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Enjoy Independence Day Celebrations But Do It Safely

Post Date:07/03/2018 9:18 AM

Chatham County Safety & Risk Manager Marily Collins reminds everyone of important safey measures for the Fourth of July celebrations.  Many of these tips are important all summer long.

IN OUR AREA has published a list of July 4th
activities in the area. CLICK HERE


Millions of people will be on the highways over the Fourth of July period. Here are five things everyone should do to stay safe while traveling:

  • Buckle seat belts, observe speed limits.
  • Do not drink and drive.
  • Pay full attention to the road – don’t use a cell phone to call or text. 
  • Use caution in work zones.
  • Clean the vehicle’s lights and windows to help the driver see, especially at night. Turn the headlights on as dusk approaches, or during inclement weather. 


The safest way to enjoy fireworks is to attend a public fireworks show put on by professionals. Stay at least 500 feet away from the show. Some types of fireworks are illegal in North Carolina and other states. If using fireworks  at home, follow these safety steps:

  • Never give fireworks to small children, and always follow the instructions on the packaging.
  • Keep a supply of water close by as a precaution.
  •  Make sure the person lighting fireworks always wears eye protection.
  • Light only one firework at a time and never attempt to relight "a dud."  
  • Store fireworks in a cool, dry place away from children and pets. 
  • Never throw or point a firework toward people, animals, vehicles, structures or flammable materials.
  • Leave any area immediately where untrained amateurs are using fireworks.
  • Many pets are terrified of fireworks.Please keep them inside or on leash away from the fireworks area. Pets can bolt unexpectedly and get lost or hurt. 


Every year people in this country are injured while using backyard charcoal or gas grills. Follow these steps to safely cook up treats for the backyard barbecue:

  • Always supervise a barbecue grill when in use.
  •  Never grill indoors – not in your house, camper, tent, or any enclosed area.
  • Make sure everyone, including the pets, stays away from the grill and hot charcoal dumped on the ground.
  • Keep the grill out in the open, away from the house, the deck, tree branches, or anything that could catch fire.
  • Use the long-handled tools especially made for cooking on the grill to keep the chef safe.
  • Never add charcoal starter fluid when coals have already been ignited.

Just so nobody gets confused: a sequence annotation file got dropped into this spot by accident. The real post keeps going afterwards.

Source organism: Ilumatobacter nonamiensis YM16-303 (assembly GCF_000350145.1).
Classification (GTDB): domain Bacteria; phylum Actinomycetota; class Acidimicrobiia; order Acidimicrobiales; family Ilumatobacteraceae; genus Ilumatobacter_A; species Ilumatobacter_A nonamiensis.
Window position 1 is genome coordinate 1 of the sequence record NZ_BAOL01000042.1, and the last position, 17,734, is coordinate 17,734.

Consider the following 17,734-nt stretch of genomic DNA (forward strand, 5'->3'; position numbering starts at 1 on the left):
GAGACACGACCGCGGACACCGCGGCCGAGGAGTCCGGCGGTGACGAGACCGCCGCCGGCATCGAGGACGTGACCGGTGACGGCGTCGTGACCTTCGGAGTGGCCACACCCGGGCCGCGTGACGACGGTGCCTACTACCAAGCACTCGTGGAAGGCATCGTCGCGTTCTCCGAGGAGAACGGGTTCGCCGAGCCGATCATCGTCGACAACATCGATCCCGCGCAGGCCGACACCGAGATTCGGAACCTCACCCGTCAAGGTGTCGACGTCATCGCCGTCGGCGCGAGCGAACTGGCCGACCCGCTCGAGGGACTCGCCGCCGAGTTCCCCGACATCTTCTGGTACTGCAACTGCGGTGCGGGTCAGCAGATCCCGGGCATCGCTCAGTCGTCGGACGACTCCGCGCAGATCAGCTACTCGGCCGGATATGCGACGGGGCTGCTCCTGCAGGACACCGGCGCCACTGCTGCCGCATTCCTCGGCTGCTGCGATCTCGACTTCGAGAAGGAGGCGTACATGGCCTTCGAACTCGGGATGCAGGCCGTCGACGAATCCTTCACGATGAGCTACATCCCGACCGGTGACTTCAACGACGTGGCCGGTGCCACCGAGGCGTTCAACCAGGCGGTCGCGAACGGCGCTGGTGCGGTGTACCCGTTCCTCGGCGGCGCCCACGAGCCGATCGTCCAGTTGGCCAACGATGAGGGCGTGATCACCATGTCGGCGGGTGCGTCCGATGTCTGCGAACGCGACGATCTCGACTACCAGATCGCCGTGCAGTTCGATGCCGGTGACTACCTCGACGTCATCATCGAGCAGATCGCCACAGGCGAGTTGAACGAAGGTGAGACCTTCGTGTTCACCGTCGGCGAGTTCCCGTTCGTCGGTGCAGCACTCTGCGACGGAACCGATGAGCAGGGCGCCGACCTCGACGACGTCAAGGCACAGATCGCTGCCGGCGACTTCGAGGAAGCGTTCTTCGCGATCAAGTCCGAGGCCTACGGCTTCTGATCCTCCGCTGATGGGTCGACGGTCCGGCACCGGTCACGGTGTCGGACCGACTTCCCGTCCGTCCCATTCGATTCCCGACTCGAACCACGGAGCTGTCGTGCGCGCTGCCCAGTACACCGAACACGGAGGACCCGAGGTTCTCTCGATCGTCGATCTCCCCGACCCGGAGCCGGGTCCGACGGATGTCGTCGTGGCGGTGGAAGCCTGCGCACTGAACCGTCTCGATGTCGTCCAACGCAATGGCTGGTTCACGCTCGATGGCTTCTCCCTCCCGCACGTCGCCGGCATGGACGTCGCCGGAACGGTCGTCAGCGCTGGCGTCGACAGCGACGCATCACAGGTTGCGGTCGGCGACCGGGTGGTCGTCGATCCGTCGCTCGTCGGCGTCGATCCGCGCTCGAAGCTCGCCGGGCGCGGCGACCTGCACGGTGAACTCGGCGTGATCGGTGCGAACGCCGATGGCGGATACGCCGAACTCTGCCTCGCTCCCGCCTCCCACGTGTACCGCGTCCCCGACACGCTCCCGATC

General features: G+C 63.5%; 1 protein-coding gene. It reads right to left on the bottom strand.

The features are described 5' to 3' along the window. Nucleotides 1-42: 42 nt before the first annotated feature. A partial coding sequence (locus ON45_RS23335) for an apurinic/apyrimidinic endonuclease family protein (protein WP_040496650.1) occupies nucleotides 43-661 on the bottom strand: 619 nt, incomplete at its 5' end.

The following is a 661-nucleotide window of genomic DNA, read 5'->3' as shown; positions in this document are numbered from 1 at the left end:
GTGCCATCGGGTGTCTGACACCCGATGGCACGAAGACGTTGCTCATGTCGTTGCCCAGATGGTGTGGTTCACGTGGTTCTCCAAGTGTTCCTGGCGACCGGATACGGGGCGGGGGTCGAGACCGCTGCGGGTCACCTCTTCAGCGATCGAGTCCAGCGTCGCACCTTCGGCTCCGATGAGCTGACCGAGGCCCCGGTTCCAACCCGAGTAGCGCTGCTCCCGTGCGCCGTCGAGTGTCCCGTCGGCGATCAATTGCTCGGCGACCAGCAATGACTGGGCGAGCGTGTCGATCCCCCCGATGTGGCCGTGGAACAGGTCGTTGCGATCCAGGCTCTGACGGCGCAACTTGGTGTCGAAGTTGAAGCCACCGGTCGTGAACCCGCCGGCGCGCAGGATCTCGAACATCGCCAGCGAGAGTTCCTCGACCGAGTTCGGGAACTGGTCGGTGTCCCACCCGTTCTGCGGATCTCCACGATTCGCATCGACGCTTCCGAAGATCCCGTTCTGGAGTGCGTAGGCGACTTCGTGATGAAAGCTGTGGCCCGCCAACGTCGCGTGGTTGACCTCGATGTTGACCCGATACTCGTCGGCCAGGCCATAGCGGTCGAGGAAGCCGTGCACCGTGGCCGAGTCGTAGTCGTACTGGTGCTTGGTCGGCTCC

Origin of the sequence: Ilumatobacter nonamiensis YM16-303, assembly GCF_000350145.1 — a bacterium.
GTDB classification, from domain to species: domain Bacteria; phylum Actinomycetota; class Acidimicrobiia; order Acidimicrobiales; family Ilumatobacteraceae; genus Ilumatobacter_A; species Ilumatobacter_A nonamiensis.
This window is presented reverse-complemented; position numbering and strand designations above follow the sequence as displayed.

• Always follow the manufacturer’s instructions when using grills.


If your holiday includes swimming at a beach or lake, learn how to swim in the waves and only swim at a lifeguarded beach, within the designated swimming area. Obey all instructions and orders from lifeguards. Other safety tips include: 

  • Keep alert for local weather conditions. Check to see if any warning signs or flags are posted. 
  • Swim sober and always swim with a buddy. 
  • Have young children and inexperienced swimmers wear a Coast Guard-approved life jacket. 
  • Protect the neck – don’t dive headfirst. Walk carefully into open waters.
  • Keep a close eye and constant attention on children and adults. At the beach, wave action can cause someone to lose their footing, even in shallow water.
  • At the beach, avoid patches of plants and leave sea creatures alone as some have poisonous stings.
  • When boating, make sure everyone is wearing a life vest... NO EXCEPTIONS!  The boat operators should be sober and know how to handle boats safely.


Rip currents are responsible for deaths on our nation’s beaches every year.  Any beach with breaking waves may have rip currents. Be aware of the danger of rip currents and remember the following: 

  • If someone is caught in a rip current, swim parallel to the shore until out of the current. Once free, they should turn and swim toward shore. If they can't swim to the shore, they should float or tread water until free of the rip current and then head toward shore.
  • Stay at least 100 feet away from piers and jetties. Permanent rip currents often exist near these structures.


  • Limit exposure to direct sunlight between 10 AM and 4 PM
  • Wear a broad-spectrum sunscreen with a protection factor of at least 15. Reapply sunscreen often, especially when swimming or if perspiring alot.
  • Remember to drink plenty of water regularly, even if not thirsty. Avoid drinks with alcohol or caffeine in them.
  • Protect the eyes by wearing sunglasses that will absorb 100 percent of UV sunlight.
  • Protect your feet - sand and pavement can burn them. Also, glass and other sharp objects may be hidden in the sand. Finally, sand burs are very painful and frequently found in the grass near oceans.
  • Watch for signs of heat stroke—hot, red skin; changes in consciousness; rapid, weak pulse; rapid, shallow breathing. If it’s suspected someone is suffering from heat stroke: 
    • Call 9-1-1 and move the person to a cooler place.
    • Quickly cool the body by applying cool, wet cloths or towels to the skin (or misting it with water) and fanning the person.
    • Watch for signs of breathing problems and make sure the airway is clear. Keep the person lying down.

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